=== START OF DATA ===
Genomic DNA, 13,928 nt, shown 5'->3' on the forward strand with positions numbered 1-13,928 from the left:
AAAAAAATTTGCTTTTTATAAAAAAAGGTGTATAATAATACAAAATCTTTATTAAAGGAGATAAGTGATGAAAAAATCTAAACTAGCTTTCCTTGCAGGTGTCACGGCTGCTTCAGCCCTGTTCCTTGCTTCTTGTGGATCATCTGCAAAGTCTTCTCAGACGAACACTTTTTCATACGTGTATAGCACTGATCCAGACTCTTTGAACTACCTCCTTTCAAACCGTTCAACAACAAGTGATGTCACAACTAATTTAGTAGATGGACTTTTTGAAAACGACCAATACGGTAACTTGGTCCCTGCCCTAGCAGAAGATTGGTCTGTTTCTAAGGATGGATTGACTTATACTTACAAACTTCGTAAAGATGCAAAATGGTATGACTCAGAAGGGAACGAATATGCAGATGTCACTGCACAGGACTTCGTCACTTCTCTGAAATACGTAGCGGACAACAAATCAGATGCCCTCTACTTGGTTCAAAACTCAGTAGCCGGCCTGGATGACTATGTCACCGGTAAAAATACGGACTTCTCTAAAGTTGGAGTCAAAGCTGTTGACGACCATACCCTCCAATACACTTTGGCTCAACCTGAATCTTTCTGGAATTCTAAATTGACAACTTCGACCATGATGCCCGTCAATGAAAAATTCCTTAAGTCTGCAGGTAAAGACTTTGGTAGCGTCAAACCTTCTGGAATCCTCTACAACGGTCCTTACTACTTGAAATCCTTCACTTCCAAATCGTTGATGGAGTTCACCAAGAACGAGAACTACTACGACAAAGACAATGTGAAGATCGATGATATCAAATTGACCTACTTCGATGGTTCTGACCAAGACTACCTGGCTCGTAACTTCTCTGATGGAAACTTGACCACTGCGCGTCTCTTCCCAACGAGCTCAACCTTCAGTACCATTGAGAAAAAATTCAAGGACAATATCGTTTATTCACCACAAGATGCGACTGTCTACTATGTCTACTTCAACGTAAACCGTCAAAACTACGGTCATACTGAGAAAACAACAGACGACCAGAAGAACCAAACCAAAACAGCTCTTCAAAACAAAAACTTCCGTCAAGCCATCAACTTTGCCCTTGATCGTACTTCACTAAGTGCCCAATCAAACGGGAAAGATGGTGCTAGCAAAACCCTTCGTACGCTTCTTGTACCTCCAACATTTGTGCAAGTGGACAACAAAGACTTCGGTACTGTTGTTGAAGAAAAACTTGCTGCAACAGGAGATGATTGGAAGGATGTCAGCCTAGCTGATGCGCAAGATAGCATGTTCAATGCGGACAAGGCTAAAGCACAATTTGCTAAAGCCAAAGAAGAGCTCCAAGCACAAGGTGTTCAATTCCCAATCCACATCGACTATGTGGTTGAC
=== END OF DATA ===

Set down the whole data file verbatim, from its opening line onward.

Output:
Genomic DNA, 13,928 nt, shown 5'->3' on the forward strand with positions numbered 1-13,928 from the left:
AAAAAAATTTGCTTTTTATAAAAAAAGGTGTATAATAATACAAAATCTTTATTAAAGGAGATAAGTGATGAAAAAATCTAAACTAGCTTTCCTTGCAGGTGTCACGGCTGCTTCAGCCCTGTTCCTTGCTTCTTGTGGATCATCTGCAAAGTCTTCTCAGACGAACACTTTTTCATACGTGTATAGCACTGATCCAGACTCTTTGAACTACCTCCTTTCAAACCGTTCAACAACAAGTGATGTCACAACTAATTTAGTAGATGGACTTTTTGAAAACGACCAATACGGTAACTTGGTCCCTGCCCTAGCAGAAGATTGGTCTGTTTCTAAGGATGGATTGACTTATACTTACAAACTTCGTAAAGATGCAAAATGGTATGACTCAGAAGGGAACGAATATGCAGATGTCACTGCACAGGACTTCGTCACTTCTCTGAAATACGTAGCGGACAACAAATCAGATGCCCTCTACTTGGTTCAAAACTCAGTAGCCGGCCTGGATGACTATGTCACCGGTAAAAATACGGACTTCTCTAAAGTTGGAGTCAAAGCTGTTGACGACCATACCCTCCAATACACTTTGGCTCAACCTGAATCTTTCTGGAATTCTAAATTGACAACTTCGACCATGATGCCCGTCAATGAAAAATTCCTTAAGTCTGCAGGTAAAGACTTTGGTAGCGTCAAACCTTCTGGAATCCTCTACAACGGTCCTTACTACTTGAAATCCTTCACTTCCAAATCGTTGATGGAGTTCACCAAGAACGAGAACTACTACGACAAAGACAATGTGAAGATCGATGATATCAAATTGACCTACTTCGATGGTTCTGACCAAGACTACCTGGCTCGTAACTTCTCTGATGGAAACTTGACCACTGCGCGTCTCTTCCCAACGAGCTCAACCTTCAGTACCATTGAGAAAAAATTCAAGGACAATATCGTTTATTCACCACAAGATGCGACTGTCTACTATGTCTACTTCAACGTAAACCGTCAAAACTACGGTCATACTGAGAAAACAACAGACGACCAGAAGAACCAAACCAAAACAGCTCTTCAAAACAAAAACTTCCGTCAAGCCATCAACTTTGCCCTTGATCGTACTTCACTAAGTGCCCAATCAAACGGGAAAGATGGTGCTAGCAAAACCCTTCGTACGCTTCTTGTACCTCCAACATTTGTGCAAGTGGACAACAAAGACTTCGGTACTGTTGTTGAAGAAAAACTTGCTGCAACAGGAGATGATTGGAAGGATGTCAGCCTAGCTGATGCGCAAGATAGCATGTTCAATGCGGACAAGGCTAAAGCACAATTTGCTAAAGCCAAAGAAGAGCTCCAAGCACAAGGTGTTCAATTCCCAATCCACATCGACTATGTGGTTGAC